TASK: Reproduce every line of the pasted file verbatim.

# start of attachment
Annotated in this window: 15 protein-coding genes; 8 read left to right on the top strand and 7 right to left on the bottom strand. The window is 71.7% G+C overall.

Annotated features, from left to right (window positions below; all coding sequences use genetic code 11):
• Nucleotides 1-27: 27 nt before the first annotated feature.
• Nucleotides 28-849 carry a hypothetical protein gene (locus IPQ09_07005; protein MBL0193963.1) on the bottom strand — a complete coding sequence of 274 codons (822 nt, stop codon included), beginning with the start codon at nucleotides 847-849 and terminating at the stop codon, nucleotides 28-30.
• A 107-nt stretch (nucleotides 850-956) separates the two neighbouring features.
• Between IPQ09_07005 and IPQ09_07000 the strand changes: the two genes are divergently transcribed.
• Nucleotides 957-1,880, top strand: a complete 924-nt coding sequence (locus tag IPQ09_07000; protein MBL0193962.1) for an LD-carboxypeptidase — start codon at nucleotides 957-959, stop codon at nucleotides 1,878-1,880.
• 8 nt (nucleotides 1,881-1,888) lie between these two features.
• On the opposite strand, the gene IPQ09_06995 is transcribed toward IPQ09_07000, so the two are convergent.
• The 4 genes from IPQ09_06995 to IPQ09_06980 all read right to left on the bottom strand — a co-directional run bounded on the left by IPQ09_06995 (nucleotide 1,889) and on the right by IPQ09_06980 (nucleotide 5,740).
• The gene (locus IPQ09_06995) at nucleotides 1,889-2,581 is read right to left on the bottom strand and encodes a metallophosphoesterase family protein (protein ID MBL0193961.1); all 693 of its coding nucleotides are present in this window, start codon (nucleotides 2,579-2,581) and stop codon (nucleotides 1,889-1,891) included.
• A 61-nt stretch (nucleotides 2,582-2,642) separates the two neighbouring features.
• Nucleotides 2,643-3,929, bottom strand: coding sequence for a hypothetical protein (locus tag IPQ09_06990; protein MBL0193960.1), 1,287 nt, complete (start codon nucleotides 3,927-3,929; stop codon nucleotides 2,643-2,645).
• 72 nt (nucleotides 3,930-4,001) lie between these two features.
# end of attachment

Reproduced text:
Annotated in this window: 15 protein-coding genes; 8 read left to right on the top strand and 7 right to left on the bottom strand. The window is 71.7% G+C overall.

Annotated features, from left to right (window positions below; all coding sequences use genetic code 11):
• Nucleotides 1-27: 27 nt before the first annotated feature.
• Nucleotides 28-849 carry a hypothetical protein gene (locus IPQ09_07005; protein MBL0193963.1) on the bottom strand — a complete coding sequence of 274 codons (822 nt, stop codon included), beginning with the start codon at nucleotides 847-849 and terminating at the stop codon, nucleotides 28-30.
• A 107-nt stretch (nucleotides 850-956) separates the two neighbouring features.
• Between IPQ09_07005 and IPQ09_07000 the strand changes: the two genes are divergently transcribed.
• Nucleotides 957-1,880, top strand: a complete 924-nt coding sequence (locus tag IPQ09_07000; protein MBL0193962.1) for an LD-carboxypeptidase — start codon at nucleotides 957-959, stop codon at nucleotides 1,878-1,880.
• 8 nt (nucleotides 1,881-1,888) lie between these two features.
• On the opposite strand, the gene IPQ09_06995 is transcribed toward IPQ09_07000, so the two are convergent.
• The 4 genes from IPQ09_06995 to IPQ09_06980 all read right to left on the bottom strand — a co-directional run bounded on the left by IPQ09_06995 (nucleotide 1,889) and on the right by IPQ09_06980 (nucleotide 5,740).
• The gene (locus IPQ09_06995) at nucleotides 1,889-2,581 is read right to left on the bottom strand and encodes a metallophosphoesterase family protein (protein ID MBL0193961.1); all 693 of its coding nucleotides are present in this window, start codon (nucleotides 2,579-2,581) and stop codon (nucleotides 1,889-1,891) included.
• A 61-nt stretch (nucleotides 2,582-2,642) separates the two neighbouring features.
• Nucleotides 2,643-3,929, bottom strand: coding sequence for a hypothetical protein (locus tag IPQ09_06990; protein MBL0193960.1), 1,287 nt, complete (start codon nucleotides 3,927-3,929; stop codon nucleotides 2,643-2,645).
• 72 nt (nucleotides 3,930-4,001) lie between these two features.